The slave trade which had already begun on the West Coast of Africa provided the needed labour, and a period from 1496 (Columbus's second voyage) to 1838 saw Africans flogged and tortured in an effort to assimilate them into the plantation economy. Slave labour supplied the most coveted and important items in Atlantic and European commerce: the sugar, coffee, cotton and cacao of the Caribbean; the tobacco, rice and indigo of North America; the gold and sugar of Portuguese and Spanish South America. These commodities comprised about a third of the value of European commerce, a figure inflated by regulations that obliged colonial products to be brought to the metropolis prior to their re-export to other destinations. Atlantic navigation and European settlement of the New World made the Americas Europe's most convenient and practical source of tropical and sub-tropical produce. The rate of growth of Atlantic trade in the eighteenth century had outstripped all other branches of European commerce and created fabulous fortunes.
The Netherlands operated in 7 provinces, known as the United Provinces, and the Dutch society was mainly consisted of bourgeoisie, sailors, and merchants. Because of the major trade industry in Holland, and that agricultural was secondary to the trading industry, the Dutch people were taxed extremely high for goods. However, a wave of culture flowed through Dutch Society, influenced by the economic profit that the Dutch gained from trade. The production of sugarcane and cotton in the New World increased the urgency for laborers in the new colonies, in which led to the major importation of African slaves. These plantations and farms, in the New World sparked the golden business of slave trading, a business that will guide the Dutch to economic wealth.
The cotton was growing bountiful and the planters needed slaves to harvest it, thus the need for slaves pushed the slave trade and increased the amount of slaves in the South tremendously during the first half of the 1800’s. Just as slavery was starting to lessen, the South discovered a way to lasso it back into it’s grasp thanks to the discovery of the cotton gin, allowing it to quickly recuperate from the death of tobacco. The growth of slavery in the first half of the 1800’s was also aided by the expansion of land, and the cruel yet profitable slave trade, all prolonging the misery of the black Southern population.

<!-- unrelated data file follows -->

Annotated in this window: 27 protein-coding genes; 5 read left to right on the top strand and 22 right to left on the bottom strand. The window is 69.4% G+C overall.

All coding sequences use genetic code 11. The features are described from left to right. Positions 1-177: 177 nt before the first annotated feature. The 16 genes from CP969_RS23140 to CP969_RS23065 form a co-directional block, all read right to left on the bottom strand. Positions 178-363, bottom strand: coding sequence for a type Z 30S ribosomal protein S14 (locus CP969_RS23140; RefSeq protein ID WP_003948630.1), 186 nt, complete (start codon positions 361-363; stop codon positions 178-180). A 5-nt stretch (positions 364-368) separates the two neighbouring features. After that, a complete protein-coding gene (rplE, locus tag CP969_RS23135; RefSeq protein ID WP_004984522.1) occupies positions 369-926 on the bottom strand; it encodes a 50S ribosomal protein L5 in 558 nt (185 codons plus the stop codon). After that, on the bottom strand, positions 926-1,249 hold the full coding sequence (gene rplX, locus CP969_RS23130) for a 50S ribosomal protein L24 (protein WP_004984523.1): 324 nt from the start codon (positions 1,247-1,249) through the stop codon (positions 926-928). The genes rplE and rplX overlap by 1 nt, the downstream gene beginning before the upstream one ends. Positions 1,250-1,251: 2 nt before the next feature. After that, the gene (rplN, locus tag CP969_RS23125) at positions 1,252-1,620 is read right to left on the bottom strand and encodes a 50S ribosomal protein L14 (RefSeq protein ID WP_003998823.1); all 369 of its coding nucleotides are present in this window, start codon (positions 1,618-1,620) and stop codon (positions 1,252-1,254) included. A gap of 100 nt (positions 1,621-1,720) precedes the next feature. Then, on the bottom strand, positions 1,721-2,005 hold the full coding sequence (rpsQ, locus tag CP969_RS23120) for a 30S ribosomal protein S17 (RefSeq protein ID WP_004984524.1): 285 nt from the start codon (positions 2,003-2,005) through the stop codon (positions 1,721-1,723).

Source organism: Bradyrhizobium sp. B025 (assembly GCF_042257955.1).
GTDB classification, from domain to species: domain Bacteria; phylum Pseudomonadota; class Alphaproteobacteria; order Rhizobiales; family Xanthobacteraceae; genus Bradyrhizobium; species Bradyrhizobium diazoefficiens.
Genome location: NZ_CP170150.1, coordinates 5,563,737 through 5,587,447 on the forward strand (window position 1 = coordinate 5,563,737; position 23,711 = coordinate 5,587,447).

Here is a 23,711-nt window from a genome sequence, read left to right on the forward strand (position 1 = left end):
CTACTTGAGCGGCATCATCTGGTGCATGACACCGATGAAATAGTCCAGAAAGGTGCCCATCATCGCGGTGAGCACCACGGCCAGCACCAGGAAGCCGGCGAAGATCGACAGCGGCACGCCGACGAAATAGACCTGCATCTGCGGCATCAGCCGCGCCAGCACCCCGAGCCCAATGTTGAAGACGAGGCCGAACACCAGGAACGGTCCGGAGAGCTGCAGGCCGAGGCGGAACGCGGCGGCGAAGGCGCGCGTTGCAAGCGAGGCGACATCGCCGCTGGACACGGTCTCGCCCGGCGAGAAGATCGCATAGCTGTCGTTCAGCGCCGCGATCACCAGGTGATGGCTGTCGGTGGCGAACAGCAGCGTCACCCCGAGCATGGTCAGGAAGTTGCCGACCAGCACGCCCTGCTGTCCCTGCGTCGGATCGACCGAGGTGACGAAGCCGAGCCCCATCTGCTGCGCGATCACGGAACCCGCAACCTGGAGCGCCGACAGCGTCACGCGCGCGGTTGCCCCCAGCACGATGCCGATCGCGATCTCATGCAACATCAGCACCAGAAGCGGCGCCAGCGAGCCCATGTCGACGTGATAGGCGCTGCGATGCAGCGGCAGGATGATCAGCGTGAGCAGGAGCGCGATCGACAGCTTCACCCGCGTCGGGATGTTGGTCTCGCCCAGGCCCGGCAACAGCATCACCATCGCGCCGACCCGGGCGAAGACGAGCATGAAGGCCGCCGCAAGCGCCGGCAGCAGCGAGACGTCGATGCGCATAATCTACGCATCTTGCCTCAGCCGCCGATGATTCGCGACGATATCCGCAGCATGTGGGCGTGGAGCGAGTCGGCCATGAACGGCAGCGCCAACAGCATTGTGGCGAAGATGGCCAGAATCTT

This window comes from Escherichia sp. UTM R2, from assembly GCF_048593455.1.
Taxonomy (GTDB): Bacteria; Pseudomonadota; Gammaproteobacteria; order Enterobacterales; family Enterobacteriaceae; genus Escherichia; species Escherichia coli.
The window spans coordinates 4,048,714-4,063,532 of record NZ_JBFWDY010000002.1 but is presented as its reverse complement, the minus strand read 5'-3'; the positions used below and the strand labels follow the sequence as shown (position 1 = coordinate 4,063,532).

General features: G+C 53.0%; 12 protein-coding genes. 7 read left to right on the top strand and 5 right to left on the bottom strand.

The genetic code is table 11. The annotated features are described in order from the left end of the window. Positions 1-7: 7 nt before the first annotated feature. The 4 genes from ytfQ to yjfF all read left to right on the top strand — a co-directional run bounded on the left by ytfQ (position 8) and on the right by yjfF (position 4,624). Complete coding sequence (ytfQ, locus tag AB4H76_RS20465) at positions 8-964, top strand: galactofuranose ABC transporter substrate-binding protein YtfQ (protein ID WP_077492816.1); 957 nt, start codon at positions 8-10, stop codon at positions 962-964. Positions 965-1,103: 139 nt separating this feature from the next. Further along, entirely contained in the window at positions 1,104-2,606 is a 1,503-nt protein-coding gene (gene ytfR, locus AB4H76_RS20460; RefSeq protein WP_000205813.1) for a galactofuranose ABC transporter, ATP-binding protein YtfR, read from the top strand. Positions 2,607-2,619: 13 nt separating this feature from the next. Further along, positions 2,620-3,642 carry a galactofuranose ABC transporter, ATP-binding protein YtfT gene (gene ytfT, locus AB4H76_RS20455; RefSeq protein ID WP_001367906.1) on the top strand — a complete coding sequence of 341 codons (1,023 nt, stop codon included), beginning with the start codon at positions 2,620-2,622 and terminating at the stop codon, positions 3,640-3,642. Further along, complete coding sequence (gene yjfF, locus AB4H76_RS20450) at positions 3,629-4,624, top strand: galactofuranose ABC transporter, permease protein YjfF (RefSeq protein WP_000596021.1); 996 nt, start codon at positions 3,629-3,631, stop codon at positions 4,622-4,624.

Slavery in Africa, Europe, and Jamaica Traders, businessmen, African slavers and slaves each had a unique experience and involvement in the business of the transatlantic slave trade. This lucrative process, that lasted between 1500 to 1870 AD included three different hemispheres: Europe, Africa, and the Americas, specifically Jamaica. In Africa slavery existed long before European exposure, however, over time the motivation for slavery changed. Originally slavery existed because of the expanding of African territories or the need to pay off debts. Europeans, during their attempts to make a shorter trade route to India and Asia, encountered the African custom and adopted it.
The reason behind this was slavery, and it lasted between middle of the sixteenth century until 1980, making it the largest movement across the Atlantic before the 19th century (Lovejoy, 2002, pg. 141). The origin of the name ‘Middle Passage’ came about the crossing from Africa to America, and it acquired the name since it was the central point of the trade routes taken by many of the ships. This passage took imprisoned Africans from their motherland. The economies of the colonies in America such as the Carribean and Latin America were making development progress.